The gentlemen’s game has seen many unforgettable moments and stunning feats down the decades.
It has seen records being broken and new ones being set. It has been witness to wickets falling in a heap, bowlers being taken to the cleaners, batters being floored by nasty deliveries, stunning catches or direct hits finding batsmen short of the crease.
However, while the great moments will live on, so will some unseemly and downright ugly off-field incidents- the cricket controversies- which brought infamy to the game.
The first such incident that comes to mind was at the hallowed Eden Gardens during the first semi-final of the 1996 World Cup. While cricketing golden memories at the ground far outweigh the forgettable episodes, Eden can’t ever shake-off the taint from that incident.
As it it’s wont, the famed coliseum was buzzing with, what seemed, a million voices as Indian openers came out to chase the modest Sri Lankan score of 252.
However, the mood in the packed stands turned bitter as the Indians slipped in their chase. With the ball turning square under the lights, the Indians were reduced to 120 for 8, with 15 overs still to play.
Tears and anarchy at Eden Gardens
The match was in Lanka’s kitty as not even a miracle could save India from defeat. The crowd, which had been growing restive with the fall of every wicket, erupted in anger as a humiliating World Cup exit stared India in the face.
The crowd started throwing objects on the ground and lobbed lit paper torches near the stands. Fearing for the safety of players marshalling the boundary line, then Lankan captain Arjuna Ranatunga called his players off the pitch.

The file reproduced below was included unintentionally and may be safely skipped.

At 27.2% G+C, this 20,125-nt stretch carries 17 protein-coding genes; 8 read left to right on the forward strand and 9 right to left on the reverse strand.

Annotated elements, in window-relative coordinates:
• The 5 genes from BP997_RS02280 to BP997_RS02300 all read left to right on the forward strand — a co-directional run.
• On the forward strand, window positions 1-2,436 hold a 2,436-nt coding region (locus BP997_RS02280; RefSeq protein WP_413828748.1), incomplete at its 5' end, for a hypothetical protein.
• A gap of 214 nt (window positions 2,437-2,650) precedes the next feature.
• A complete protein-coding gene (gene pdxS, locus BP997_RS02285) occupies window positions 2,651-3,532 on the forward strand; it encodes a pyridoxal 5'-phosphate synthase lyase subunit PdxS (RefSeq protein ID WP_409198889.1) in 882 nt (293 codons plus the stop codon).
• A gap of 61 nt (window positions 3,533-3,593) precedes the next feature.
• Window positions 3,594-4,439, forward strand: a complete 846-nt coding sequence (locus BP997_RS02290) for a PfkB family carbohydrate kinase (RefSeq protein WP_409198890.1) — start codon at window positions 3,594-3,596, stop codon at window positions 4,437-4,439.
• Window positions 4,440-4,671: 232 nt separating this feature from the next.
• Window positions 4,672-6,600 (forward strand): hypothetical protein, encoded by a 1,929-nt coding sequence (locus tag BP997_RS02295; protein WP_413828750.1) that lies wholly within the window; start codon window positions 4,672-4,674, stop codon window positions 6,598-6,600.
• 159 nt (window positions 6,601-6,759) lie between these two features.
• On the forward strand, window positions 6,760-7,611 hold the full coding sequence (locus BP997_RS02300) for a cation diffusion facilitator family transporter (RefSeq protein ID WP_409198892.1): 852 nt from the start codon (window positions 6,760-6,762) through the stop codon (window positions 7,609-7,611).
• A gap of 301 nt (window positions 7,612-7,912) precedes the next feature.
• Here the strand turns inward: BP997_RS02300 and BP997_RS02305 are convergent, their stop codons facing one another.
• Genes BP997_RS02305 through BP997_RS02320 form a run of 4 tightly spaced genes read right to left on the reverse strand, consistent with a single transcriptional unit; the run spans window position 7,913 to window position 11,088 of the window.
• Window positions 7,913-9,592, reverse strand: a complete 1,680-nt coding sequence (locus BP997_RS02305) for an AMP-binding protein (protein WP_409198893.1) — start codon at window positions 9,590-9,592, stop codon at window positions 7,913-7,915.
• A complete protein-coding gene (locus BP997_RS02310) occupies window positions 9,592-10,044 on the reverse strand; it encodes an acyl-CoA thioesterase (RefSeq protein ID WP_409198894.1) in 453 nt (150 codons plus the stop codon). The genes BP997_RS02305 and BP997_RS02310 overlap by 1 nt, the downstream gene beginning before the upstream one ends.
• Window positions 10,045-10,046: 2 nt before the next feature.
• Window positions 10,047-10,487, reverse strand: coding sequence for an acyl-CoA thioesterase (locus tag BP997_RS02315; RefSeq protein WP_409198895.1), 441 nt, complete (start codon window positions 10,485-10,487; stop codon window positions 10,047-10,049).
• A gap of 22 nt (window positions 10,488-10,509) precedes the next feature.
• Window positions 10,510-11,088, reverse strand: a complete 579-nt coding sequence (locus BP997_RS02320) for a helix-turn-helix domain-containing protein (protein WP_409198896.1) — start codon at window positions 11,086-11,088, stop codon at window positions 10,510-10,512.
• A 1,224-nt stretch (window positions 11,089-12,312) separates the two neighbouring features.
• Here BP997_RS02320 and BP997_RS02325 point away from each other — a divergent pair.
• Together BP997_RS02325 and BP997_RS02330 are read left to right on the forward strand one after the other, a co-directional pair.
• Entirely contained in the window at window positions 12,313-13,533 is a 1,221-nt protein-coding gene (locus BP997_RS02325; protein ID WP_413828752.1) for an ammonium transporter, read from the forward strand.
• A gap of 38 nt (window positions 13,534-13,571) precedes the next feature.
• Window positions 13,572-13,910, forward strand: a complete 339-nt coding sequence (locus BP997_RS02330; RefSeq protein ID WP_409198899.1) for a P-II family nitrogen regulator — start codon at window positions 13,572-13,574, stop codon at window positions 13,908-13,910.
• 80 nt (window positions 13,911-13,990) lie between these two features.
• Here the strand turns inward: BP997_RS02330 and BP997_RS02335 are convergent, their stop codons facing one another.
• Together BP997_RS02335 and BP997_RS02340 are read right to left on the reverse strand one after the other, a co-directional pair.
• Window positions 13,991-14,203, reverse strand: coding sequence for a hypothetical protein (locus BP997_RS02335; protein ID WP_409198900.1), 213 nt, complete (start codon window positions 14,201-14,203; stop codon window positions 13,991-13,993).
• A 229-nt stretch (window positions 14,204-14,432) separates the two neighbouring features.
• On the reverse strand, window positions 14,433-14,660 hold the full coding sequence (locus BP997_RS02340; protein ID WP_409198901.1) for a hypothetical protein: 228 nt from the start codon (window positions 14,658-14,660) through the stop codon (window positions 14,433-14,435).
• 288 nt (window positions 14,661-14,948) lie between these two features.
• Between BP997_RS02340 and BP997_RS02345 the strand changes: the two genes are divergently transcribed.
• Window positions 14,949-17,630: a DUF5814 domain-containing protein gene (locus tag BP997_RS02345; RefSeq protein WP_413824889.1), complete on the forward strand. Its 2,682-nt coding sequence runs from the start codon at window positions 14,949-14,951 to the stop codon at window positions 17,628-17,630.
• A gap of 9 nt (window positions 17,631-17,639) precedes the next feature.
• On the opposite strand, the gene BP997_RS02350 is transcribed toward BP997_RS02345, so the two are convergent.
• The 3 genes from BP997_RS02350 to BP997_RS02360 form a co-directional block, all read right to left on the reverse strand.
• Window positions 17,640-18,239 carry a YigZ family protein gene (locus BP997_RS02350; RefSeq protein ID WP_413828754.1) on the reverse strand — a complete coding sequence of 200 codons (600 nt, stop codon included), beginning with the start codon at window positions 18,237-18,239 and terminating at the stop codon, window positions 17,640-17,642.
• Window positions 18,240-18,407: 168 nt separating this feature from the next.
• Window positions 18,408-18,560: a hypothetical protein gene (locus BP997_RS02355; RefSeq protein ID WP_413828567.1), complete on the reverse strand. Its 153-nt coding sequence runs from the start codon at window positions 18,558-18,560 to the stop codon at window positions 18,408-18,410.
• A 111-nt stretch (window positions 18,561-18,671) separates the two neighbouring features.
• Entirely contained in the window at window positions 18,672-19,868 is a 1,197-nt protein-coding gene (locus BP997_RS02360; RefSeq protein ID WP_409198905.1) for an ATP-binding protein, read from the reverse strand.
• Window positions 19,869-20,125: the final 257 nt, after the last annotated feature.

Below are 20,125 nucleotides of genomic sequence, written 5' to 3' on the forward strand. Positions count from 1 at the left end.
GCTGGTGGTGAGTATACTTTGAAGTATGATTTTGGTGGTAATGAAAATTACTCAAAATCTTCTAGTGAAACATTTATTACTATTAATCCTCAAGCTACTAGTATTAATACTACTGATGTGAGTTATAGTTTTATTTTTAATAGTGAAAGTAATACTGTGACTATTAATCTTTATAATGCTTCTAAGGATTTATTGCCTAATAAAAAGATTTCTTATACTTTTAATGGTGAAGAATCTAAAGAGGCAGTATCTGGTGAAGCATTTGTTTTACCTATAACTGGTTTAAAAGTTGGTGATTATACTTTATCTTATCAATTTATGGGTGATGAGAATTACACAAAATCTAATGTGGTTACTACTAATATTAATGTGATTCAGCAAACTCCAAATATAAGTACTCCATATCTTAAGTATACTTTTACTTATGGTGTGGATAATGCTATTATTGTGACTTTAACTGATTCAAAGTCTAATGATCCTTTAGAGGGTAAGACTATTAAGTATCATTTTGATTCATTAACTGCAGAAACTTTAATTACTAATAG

The on-field umpires called a brief halt to the game in the hope that calm would be restored soon. However, shortly after the game resumed and Muttiah Muralitharan came on to bowl, the crowd started throwing bottles again.
Soon, match referee Clive Lloyd suspended the game and declared the Lankans as deserving winners. An abiding image from the game is of Vinod Kambli walking off the field in tears.
Eden was also the scene of another incident, which happened way back in 1967 but is still fresh in public memory. It ranks among the most bizarre and chaotic incidents ever seen on a cricket field.
An ugly bust-up between spectators and the police brought play to a grinding halt on the second day of the second Test between India and West Indies. Even the first day had been marred by a minor crowd trouble and the game was held up briefly.
However, all hell broke loose on the second day after a section of crowd breached the playing area due to overcrowding. As police resorted to a lathi charge on the crowd, Sitesh Roy, an elderly spectator, stood up in protest. The crowd turned on the police as a bloodied Roy slumped to the ground.
The crowd, which had turned into a riotous mob by then, went after the police with bamboo poles, ripped apart from the stands. Close to 200 people, including 52 police personnel, were injured in the incident.
Thankfully, however, the match resumed after a rest day.
Sahara Cup 1997
Another infamous incident that comes to mind was an off-field scuffle involving Pakistan batting great Inzamam ul Haq during the Sahara Cup match in 1997.
A spectator in the packed stands chanted ‘aaloo’ (potato) at Inzamam while he was marshalling the boundary line. Incensed, Inzamam asked for a cricket bat before he ran into the stands and confronted the fan of Indian origin.
However, shedding more light into the incident, former Pakistan captain Waqar Younis said the ‘Aaloo’ chant was not the only trigger for the scuffle. The fan had apparently made a snide remark about Mohammad Azharuddin’s wife, riling Inzi.
While there are many similar cricket controversies that brought a bad name to the game, these are ones that often hogs the discourse even today.